Company culture, AKA corporate culture, is a term used to describe the core beliefs of an organization which informs how owners, managers, and all employees behave while on the job. Corporate culture also creates an atmosphere which impacts customer relationships and how the company is perceived by the public. Much like branding strategies, company culture evolves over time as new individuals come into key roles, as the market changes, and as other factors ebb and flow. Savvy marketing professionals understand that while company culture is its own unique concept, it is also an integral part of building a strong and unique brand presence.
Today, we will review how to get your employees to buy into your company culture by discussing how to build a strong corporate culture, aligning corporate culture with brand personality, and how to encourage employee participation with incentives and other intangible methods.
Creating a Strong Company Culture
There is no one answer when it comes to building a strong company culture. Nor should there be. Each corporation will have its own unique goals and atmosphere which will inform the direction its culture should take. With this in mind, here are some good jumping off points when it comes to cultivating a robust and enticing corporate culture:
- Always have a clear brand message in mind. As we will discuss in greater detail below, corporate culture is just one avenue of your brand’s identity and personality. If your brand is all about quality, so too should your company culture. If your brand is about youth and energy, your company culture should fit.
- The company’s goals and standards must be clearly established. This can range from daily terminology to the core values of your organization. All members of your organization should be on the same page from top to bottom, and the first step in this process should be establishing expectations.
- Start with buy in from corporate leaders. Good luck getting employees to buy into a corporate culture if the leaders are not fully engaged. Leading by example is especially important when it comes to corporate culture as it blends personal and business concepts.
- Prioritize company culture and people. Well-treated employees who are incentivized to participate in company culture are much more likely to buy in (more on this below).
Encouraging Employees to Buy Into Company Culture
The strongest hypothetical company culture in the world won’t do your organization any good without your employees buying in. The obvious question then becomes: how exactly can I get employees to buy into our corporate culture? Just like there is no singular answer on how to build your culture, so too are there no singular solutions to corporate culture buy in. There are, however, some high level concepts which will encourage buy in from employees at all levels, including:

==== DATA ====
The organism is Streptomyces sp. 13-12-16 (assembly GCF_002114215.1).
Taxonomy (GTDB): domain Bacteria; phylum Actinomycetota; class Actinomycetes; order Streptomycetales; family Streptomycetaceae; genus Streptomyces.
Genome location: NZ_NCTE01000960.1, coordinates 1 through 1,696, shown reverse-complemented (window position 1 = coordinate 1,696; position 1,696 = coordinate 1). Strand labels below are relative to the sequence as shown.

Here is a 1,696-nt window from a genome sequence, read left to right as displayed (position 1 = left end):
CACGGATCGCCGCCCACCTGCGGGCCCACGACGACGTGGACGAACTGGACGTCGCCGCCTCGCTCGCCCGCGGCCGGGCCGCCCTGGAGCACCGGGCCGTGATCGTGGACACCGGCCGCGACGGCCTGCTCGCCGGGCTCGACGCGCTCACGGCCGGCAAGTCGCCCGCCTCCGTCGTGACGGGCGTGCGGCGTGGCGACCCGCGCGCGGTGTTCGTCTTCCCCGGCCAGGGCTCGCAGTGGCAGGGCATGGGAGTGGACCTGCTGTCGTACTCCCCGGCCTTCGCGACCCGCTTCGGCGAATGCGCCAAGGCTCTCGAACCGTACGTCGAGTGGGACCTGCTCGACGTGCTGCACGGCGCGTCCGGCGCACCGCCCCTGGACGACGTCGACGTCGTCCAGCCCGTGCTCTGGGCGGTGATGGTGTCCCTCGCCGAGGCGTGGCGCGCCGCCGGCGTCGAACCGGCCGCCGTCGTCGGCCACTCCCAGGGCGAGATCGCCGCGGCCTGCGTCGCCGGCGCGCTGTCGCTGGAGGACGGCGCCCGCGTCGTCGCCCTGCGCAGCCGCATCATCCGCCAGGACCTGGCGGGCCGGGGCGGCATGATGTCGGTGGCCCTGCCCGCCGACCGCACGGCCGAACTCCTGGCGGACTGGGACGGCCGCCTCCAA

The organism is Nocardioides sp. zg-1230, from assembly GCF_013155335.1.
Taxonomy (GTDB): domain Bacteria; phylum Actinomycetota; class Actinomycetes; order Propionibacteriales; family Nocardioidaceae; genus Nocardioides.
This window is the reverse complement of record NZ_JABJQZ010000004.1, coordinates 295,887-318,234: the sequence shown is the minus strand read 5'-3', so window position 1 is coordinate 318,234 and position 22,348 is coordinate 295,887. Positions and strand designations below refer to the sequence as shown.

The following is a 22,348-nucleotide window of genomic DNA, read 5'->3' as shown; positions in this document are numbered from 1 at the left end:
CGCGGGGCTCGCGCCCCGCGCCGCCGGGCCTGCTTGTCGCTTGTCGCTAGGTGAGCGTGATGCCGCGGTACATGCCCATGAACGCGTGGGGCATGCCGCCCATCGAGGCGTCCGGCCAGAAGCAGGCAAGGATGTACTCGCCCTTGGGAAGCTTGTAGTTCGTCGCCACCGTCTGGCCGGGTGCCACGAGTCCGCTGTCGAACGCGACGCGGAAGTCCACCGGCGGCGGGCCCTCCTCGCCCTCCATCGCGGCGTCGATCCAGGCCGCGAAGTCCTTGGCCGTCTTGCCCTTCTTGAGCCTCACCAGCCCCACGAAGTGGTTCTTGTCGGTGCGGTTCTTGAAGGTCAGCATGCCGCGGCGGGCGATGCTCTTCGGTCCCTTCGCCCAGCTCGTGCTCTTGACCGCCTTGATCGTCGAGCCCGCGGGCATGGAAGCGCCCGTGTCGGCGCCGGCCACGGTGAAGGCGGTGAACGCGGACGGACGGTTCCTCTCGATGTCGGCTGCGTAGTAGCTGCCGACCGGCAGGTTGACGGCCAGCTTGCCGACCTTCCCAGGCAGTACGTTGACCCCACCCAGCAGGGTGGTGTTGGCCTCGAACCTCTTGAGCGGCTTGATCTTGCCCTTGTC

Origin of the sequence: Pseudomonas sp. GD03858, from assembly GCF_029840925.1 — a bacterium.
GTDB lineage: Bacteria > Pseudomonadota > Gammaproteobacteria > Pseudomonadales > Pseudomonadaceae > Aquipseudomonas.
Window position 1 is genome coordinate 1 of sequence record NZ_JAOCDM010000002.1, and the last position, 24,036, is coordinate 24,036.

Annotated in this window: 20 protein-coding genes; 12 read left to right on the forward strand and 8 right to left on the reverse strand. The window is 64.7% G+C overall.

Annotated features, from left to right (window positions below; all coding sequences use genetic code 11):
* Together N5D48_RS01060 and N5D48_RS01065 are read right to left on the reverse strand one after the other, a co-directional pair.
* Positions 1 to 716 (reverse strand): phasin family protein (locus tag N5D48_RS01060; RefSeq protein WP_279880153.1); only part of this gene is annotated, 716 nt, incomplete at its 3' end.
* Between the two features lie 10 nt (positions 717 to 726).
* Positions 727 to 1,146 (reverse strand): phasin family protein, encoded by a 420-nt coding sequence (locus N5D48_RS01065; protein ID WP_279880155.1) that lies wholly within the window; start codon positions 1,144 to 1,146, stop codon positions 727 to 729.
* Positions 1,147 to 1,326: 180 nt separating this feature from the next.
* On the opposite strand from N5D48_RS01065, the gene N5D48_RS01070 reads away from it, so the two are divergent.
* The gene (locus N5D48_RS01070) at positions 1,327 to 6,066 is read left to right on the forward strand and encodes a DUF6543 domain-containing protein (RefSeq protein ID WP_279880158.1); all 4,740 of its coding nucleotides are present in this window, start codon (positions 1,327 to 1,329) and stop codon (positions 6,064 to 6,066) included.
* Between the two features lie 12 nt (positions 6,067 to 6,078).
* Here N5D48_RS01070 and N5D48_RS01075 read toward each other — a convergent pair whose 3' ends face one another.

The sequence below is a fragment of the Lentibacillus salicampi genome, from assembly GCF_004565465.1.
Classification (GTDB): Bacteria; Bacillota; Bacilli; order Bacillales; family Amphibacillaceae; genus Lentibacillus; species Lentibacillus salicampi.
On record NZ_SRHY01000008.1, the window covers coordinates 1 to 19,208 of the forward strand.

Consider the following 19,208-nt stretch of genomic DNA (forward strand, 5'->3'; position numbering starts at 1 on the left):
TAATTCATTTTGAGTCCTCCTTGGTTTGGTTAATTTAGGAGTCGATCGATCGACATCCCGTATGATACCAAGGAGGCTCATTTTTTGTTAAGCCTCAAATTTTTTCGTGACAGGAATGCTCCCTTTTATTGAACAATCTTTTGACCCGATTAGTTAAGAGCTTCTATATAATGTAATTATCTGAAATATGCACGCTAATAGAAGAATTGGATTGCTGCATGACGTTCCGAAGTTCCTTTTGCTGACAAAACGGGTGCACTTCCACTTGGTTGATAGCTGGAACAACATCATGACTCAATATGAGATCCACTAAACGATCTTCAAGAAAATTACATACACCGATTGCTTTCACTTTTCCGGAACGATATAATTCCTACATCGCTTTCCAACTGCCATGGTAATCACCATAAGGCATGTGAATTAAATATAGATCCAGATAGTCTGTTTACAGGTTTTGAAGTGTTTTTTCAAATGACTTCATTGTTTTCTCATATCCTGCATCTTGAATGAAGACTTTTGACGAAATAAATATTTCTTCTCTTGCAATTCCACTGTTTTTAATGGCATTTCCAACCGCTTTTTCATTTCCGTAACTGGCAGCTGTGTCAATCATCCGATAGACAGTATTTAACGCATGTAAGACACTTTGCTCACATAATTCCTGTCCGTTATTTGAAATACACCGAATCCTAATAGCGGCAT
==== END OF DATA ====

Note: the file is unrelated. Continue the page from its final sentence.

Prioritizing company culture: this might seem obvious, but it is also the easiest component to miss. Employees are much less likely to buy into company culture if they can see that it is not important to management. This starts at the top and should be reinforced regularly through actions.
Ask for volunteers from different sectors: another great way to drive engagement is to find volunteers for committees that can serve dual purposes of gathering information about employee morale while also informing decisions about the future of company culture. Getting a good representation from different sectors is useful.
Stay in touch with managers regarding corporate culture: perhaps the most common way in which corporate culture breaks down is when managers do not buy in. This can result from a bad hire (a mismatch in personality) or simply failing to communicate the importance of culture to the management team. Keeping an open line of communication with managers at all levels is critical for maintaining a strong company culture.
Aligning Corporate Culture with Brand Personality
One of the most valuable aspects of company culture is that it builds your brand personality organically from within your organization. Subsequently, one of the biggest risks of building company culture is mismatching that culture with your overall brand strategy. This is one of many reasons why brand alignment should permeate all decision making processes. Just as company culture is worthless without employee buy in, it is also true that employee buy in is worthless if it doesn’t serve your company’s overall interests.
Brand alignment and corporate culture standards often stem from a strong brand positioning statement. These statements are tools which can serve as a backbone for both internal and external brand alignment. The strongest cultures walk step in step with branding strategies to deliver a complete and coherent package to customers.
Competitive Brand Analysis from Clock Tower Insight
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